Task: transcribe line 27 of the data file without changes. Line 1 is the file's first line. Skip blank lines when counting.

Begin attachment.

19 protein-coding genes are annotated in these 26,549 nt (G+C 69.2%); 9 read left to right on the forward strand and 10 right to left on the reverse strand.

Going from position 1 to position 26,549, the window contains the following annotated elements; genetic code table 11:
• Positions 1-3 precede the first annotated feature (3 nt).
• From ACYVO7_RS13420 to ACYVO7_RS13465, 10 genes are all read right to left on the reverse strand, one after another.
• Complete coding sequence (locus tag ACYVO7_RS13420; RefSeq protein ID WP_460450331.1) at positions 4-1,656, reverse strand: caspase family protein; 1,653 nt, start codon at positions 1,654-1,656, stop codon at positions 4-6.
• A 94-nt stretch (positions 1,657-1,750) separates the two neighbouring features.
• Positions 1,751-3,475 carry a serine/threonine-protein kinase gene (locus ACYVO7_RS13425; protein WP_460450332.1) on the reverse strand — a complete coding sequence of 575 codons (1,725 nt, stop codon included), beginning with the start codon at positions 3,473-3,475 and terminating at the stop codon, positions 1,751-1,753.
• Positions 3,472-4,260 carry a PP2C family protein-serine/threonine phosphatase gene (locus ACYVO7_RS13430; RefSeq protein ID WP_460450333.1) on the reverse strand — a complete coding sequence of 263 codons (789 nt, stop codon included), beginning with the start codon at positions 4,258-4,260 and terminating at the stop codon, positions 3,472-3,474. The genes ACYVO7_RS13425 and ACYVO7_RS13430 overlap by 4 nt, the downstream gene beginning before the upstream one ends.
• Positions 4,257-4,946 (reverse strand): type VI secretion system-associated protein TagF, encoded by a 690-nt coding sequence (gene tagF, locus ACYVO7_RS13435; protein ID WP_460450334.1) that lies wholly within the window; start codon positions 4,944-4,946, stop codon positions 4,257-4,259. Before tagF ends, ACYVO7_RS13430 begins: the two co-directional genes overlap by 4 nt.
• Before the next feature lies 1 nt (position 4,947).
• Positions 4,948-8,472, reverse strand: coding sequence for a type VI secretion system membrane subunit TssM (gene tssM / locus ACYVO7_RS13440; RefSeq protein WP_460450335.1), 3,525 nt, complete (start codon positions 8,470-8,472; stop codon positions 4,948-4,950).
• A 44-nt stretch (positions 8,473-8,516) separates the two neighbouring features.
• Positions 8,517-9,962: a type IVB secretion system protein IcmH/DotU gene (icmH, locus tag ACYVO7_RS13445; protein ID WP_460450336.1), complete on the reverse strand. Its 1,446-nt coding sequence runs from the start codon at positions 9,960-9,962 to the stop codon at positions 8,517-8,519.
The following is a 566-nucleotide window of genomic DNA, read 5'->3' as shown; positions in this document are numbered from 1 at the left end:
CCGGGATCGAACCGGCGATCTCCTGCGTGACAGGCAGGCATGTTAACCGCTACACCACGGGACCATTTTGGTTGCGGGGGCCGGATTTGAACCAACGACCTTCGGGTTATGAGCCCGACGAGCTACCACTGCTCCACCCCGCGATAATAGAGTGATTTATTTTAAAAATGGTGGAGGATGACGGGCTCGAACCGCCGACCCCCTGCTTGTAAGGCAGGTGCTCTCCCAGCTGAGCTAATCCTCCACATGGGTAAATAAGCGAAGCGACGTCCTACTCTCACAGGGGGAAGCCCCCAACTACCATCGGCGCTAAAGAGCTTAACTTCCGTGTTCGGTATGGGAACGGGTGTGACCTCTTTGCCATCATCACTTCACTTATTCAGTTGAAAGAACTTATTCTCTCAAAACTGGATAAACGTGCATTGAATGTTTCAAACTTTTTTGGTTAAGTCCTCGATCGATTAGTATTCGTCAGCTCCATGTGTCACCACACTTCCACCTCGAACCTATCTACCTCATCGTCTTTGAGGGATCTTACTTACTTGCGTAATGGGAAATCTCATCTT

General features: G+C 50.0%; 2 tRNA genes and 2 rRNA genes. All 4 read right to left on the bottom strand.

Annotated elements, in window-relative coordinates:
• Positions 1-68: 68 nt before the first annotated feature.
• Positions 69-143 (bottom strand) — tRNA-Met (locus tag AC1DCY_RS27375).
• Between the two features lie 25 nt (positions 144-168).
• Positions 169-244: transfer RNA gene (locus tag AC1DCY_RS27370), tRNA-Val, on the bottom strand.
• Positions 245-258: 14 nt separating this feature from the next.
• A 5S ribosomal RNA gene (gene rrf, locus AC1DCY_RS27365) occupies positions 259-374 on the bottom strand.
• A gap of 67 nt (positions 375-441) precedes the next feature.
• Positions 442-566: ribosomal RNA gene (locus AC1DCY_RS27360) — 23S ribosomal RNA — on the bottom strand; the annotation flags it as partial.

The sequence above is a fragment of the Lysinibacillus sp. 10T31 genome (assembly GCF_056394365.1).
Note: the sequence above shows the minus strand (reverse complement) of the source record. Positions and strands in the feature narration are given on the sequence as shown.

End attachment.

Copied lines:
Note: the sequence above shows the minus strand (reverse complement) of the source record. Positions and strands in the feature narration are given on the sequence as shown.